The DMS field encompasses many specialties, and you could choose to be specialized or generalized. Each Ultrasound Tech specialty has its strengths and weaknesses. The saying goes, “You can learn a little about a lot of things or a lot about a few things”. As a generalized DMS technologist, you could work in hospitals and imaging clinics where a variety of ultrasound procedures need to be known and practiced with skill and speed. You would be more marketable and have more employment options available as a licensed generalized Sonographer, so you might have more freedom in choosing where to live and work. However, you would have to pass more ARDMS exams to be considered competitive in the field.
The most common ARDMS specialty exams are Abdominal/Small Parts, OB/Gyn, Vascular, and Breast. There is a cardiac specialty as well, but that requires a completely different training program than DMS programs.
It is the golden ticket for Sonographers
Once you have passed a specialized ARDMS exam, you are considered a registered Sonographer in that area. It is the golden ticket for Sonographers. The more specialty exams you pass, the less competition. You might see titles such as Sonographer II on job listings. This refers to the number of ARDMS credentials you have, not including the SPI Physics exam. Sonographer III, for example, means that the Sonographer has three credentials (aka registries) in addition to the SPI Physics exam.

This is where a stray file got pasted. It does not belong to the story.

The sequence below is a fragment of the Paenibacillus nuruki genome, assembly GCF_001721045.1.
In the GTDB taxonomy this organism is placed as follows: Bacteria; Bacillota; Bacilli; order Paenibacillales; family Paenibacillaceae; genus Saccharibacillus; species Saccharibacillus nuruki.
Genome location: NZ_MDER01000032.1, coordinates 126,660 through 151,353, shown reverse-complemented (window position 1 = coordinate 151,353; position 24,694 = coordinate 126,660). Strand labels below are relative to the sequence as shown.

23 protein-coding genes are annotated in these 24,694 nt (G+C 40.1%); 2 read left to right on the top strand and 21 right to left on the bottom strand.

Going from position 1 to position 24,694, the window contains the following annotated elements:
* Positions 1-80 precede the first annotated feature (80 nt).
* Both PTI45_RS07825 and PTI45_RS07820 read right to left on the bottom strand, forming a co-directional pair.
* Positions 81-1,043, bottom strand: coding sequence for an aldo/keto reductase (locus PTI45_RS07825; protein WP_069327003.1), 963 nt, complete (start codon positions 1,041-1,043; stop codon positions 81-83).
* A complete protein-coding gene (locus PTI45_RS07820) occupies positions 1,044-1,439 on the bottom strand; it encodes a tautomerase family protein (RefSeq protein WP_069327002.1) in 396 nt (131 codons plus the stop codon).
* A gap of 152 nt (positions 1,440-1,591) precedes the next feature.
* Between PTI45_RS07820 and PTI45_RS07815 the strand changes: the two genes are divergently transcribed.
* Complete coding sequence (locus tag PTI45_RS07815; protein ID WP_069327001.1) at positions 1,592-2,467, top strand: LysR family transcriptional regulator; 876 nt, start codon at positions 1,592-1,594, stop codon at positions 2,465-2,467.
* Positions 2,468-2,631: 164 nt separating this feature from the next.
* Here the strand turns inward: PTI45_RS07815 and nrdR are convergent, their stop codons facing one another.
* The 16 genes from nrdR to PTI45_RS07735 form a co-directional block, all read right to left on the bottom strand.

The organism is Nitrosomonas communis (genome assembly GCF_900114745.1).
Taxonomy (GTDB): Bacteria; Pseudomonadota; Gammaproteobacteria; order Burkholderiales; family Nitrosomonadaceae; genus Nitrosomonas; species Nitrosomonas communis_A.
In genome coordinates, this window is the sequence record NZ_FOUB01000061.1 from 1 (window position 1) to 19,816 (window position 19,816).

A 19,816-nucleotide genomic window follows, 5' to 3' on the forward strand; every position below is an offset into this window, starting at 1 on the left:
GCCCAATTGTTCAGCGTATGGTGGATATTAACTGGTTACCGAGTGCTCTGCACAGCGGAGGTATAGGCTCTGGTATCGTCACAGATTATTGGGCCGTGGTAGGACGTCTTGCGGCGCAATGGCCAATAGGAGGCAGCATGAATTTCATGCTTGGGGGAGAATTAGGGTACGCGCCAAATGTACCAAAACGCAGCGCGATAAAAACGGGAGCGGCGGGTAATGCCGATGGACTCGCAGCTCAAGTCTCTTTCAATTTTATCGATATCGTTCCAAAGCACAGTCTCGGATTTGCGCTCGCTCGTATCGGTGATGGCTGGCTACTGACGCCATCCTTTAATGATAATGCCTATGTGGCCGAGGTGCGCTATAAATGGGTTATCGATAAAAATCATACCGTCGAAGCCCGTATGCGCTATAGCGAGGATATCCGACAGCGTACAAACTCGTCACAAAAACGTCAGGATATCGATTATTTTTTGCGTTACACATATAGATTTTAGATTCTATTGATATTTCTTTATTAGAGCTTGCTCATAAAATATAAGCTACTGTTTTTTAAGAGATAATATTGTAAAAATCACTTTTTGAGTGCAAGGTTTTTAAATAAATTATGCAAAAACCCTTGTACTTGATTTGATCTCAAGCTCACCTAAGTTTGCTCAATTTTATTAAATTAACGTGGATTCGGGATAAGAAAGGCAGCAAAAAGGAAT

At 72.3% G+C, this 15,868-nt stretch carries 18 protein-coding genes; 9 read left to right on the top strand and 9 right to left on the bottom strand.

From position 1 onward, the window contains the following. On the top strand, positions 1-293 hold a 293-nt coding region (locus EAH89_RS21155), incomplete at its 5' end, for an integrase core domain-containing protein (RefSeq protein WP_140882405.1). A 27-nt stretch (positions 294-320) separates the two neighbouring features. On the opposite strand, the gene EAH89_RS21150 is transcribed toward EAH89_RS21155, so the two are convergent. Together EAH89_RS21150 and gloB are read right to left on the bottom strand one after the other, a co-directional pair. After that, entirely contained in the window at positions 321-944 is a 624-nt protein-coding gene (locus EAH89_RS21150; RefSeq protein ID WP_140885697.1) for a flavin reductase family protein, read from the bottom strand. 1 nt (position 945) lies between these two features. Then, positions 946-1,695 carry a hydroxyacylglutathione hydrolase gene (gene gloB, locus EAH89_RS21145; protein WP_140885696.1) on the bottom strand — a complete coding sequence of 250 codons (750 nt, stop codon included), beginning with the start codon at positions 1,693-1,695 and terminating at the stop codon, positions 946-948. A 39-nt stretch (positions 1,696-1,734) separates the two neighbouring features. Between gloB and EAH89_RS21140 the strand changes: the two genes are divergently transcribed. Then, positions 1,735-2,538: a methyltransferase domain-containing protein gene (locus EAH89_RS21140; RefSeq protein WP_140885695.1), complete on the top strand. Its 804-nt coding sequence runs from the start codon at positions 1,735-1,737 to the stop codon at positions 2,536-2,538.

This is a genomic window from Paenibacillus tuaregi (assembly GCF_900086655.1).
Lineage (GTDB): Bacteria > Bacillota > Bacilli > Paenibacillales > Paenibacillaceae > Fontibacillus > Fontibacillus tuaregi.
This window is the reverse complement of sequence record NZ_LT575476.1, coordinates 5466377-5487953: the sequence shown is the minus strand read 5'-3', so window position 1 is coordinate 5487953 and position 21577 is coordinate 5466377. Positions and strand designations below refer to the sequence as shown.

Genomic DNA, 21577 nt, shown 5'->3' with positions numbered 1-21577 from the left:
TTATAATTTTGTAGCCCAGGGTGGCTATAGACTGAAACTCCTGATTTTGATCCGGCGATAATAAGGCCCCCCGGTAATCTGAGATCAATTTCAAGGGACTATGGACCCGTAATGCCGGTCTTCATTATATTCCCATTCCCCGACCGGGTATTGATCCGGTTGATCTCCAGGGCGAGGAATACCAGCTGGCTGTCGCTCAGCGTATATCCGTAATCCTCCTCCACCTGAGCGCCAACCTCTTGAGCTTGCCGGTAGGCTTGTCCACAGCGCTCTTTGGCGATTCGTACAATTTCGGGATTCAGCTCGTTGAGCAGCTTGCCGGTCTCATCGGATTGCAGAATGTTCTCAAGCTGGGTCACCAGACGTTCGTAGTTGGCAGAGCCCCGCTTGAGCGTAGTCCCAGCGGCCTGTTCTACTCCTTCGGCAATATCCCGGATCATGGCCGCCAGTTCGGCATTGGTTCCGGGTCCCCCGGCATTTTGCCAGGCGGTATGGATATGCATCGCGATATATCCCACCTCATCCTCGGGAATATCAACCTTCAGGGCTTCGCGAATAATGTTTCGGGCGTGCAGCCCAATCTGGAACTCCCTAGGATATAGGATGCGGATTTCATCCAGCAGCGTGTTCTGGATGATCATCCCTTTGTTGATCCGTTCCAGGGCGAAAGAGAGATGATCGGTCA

More hospitals and centers are requiring Sonographers to have not only the Abdominal/Small Parts and OB/Gyn specialties, but now are expecting the Vascular (RVT) and Breast specialties as well. The last two specialties have additional requirements such as a certain number of specialty ultrasound exams recorded in a log and the signature of a supervisor already in this specialty. These two specialties are only briefly touched on in most certificate programs, so there will be a great deal more studying needed to pass an exam such as these.
As an ultrasound specialist (vs generalist) there are less jobs and places to find them. Smaller communities may not have a need for a specialized Sonographer. But the good news is that a specialist might get paid more than a generalized Sonographer. An example of a specialist would be a Registered Vascular Technologist (RVT) who decided to work only in a vascular lab. These Sonographers only examine the cardio-vascular system. There are many intensive types of exams and measuring equipment used to evaluate the vascular system, particularly in the aging population, and it is expected there will be much growth in this field.